Two problems faced Cooper: getting raw material to make glue and mastering the technical problems of making a quality product. After the Bull's Head Tavern, a hangout of cattle drovers, moved from Chatham Square to 26th Street and Third Avenue, it was soon surrounded by cattle yards and slaughterhouses. Peter Cooper's glue factory was assured of a plentiful supply of cows' and calves' feet.

When he entered the glue business, most glue used in America was imported from Great Britain and France, despite high prices and a tariff of five cents a pound. Cooper learned how to control the steps of making and drying glue and produced it cheaply in ten uniform grades. He also produced companion products--isinglass and gelatin. Cooper's gelatin was sold in packages with his portrait prominently displayed and with recipes written by Mrs. Cooper. Cooper never promoted this product and rights to it were eventually sold.

To be close to his factory, Cooper bought lots at 28th Street and Fourth Avenue and built a house. Neither the street nor the avenue only existed on maps. The location of his property had to be found by searching for the markers placed at future street intersections under the 1811 grid plan. Surveyor John Randel and his crews had placed 1,549 three-foot-high numbered white marble stones at intersections. When rock outcrops interfered with setting these in place, iron bolts, 98 in all, were hammered in to mark the spot. The ambitious Commissioners' Plan, which stretched to eight feet in length on paper, created streets as far north as 155th Street and paid little attention to the existing topography.

Making glue was a profitable enterprise, but it is also dirty business. Peter Cooper became one of the city's first polluters. His glue factory so fouled little Sunfish Pond that in 1839 it had to be drained and filled. Cooper next bought land in the Brooklyn town of Bushwick and erected a new glue factory there. Four years after he moved his factory to Brooklyn, it burned to the ground. The story is told that Peter Cooper inspected the smoldering ruins and immediately headed for Wall Street to borrow the money to rebuild it. So respected was Cooper's word he needed no collateral. Returning home, he told his wife, "The lumber will be on the ground in the morning."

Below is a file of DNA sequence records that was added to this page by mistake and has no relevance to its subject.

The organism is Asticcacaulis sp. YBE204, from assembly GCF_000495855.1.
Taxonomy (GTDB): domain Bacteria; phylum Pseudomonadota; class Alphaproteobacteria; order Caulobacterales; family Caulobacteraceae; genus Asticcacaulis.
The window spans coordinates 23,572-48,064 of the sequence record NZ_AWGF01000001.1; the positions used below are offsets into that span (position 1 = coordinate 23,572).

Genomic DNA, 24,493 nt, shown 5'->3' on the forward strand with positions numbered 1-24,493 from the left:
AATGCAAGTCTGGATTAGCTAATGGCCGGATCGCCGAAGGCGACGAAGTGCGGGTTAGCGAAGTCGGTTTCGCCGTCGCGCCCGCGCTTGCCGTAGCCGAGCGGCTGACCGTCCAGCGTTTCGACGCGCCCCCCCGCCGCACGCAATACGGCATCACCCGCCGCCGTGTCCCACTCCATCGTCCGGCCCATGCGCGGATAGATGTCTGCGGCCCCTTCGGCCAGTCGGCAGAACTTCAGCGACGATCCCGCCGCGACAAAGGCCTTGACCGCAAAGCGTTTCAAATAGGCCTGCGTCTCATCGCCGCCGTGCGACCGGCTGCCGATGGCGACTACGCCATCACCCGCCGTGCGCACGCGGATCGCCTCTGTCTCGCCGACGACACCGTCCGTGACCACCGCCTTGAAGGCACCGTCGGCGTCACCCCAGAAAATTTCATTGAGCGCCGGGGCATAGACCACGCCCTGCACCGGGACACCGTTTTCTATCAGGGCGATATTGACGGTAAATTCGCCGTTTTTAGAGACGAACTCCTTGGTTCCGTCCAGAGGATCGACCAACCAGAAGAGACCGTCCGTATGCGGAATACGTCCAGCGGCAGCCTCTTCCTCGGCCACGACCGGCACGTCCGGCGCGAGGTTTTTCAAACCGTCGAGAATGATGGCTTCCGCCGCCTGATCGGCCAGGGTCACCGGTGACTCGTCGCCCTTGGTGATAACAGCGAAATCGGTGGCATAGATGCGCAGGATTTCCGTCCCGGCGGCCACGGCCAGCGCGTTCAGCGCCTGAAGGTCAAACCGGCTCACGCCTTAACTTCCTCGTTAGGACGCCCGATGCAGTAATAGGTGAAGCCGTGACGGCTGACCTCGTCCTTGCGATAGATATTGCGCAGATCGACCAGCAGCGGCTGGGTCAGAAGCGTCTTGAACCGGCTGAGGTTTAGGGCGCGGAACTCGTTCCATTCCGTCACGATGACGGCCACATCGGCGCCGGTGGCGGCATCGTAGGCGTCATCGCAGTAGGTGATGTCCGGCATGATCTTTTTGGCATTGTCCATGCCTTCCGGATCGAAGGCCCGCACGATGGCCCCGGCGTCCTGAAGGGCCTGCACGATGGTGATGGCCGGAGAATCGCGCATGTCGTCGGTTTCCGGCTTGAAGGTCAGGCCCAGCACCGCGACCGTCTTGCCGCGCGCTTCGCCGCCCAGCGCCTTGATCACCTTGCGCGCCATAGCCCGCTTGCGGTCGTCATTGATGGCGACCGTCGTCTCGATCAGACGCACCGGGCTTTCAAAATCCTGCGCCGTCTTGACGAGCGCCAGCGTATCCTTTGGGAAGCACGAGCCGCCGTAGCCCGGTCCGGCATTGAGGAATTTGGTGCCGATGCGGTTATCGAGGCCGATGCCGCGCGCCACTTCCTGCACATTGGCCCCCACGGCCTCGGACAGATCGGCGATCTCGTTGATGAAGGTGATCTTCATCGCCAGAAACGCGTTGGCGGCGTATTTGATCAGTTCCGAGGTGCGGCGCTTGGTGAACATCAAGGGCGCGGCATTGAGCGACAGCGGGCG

When noise from the nearby New York & Harlem Railroad depot at 27th Street became annoying, in 1850 he moved his residence to Lexington Avenue, at 22nd Street. To be able to pursue other interests, Cooper sold the glue business to his children in 1865. It was incorporated the following year as the Peter Cooper Glue Factory, with son Edward Cooper as president. In 1878, Edward Cooper was elected mayor of New York City. Although Peter wouldn't live to see it, his son-in-law, Abram S. Hewitt, who had married his daughter Amelia, later also would hold that office.

Because of residents' protests, the Cooper factory was moved again, this time to Smith Island in Newtown Creek, near Gardner and Maspeth avenues. The glue factory finally left Brooklyn in the 20th century for a site at Gowanda, New York, about 30 miles south of Buffalo, where it manufactured 25 million pounds of hide glue annually. Other plants were constructed in Chicago and Milwaukee to produce bone glue and gelatin. The company claimed to be largest glue manufacturer in the world. A portrait of Peter Cooper adorns its packages. Today the site of the abandoned Gowanda plant is on the EPA's cleanup list.

Tom Thumb
Alarmed by the threat posed by the Erie Canal to their commerce with the Midwest, in 1827 citizens of Baltimore pushed through the Maryland legislature a charter for America's first railroad--the Baltimore & Ohio. In 1828, two New Yorkers brought an attractive offer to Peter Cooper. He agreed to purchase 3,000 acres of land at Lazaretto Point in Baltimore, near the line of the projected railroad. The usually cautious Cooper paid $20,000 as his down payment before discovering that he had been swindled. His associates were living high on the hog on his money. Never one to give up in the face of adversity, he explored the property and discovered iron ore. Ever enterprising, he mined the ore, built furnaces and smelted it into pig iron.

In the meantime, the B&O was running into big trouble. To avoid making deep cuts through rocky outcrops, the line had been built with tight curves whose radius was only 150 feet. George Stephenson, the English locomotive builder, insisted that they could never negotiate curves that sharp. Discouraged, the directors of the B&O prepared to abandon the 13 miles of track already laid.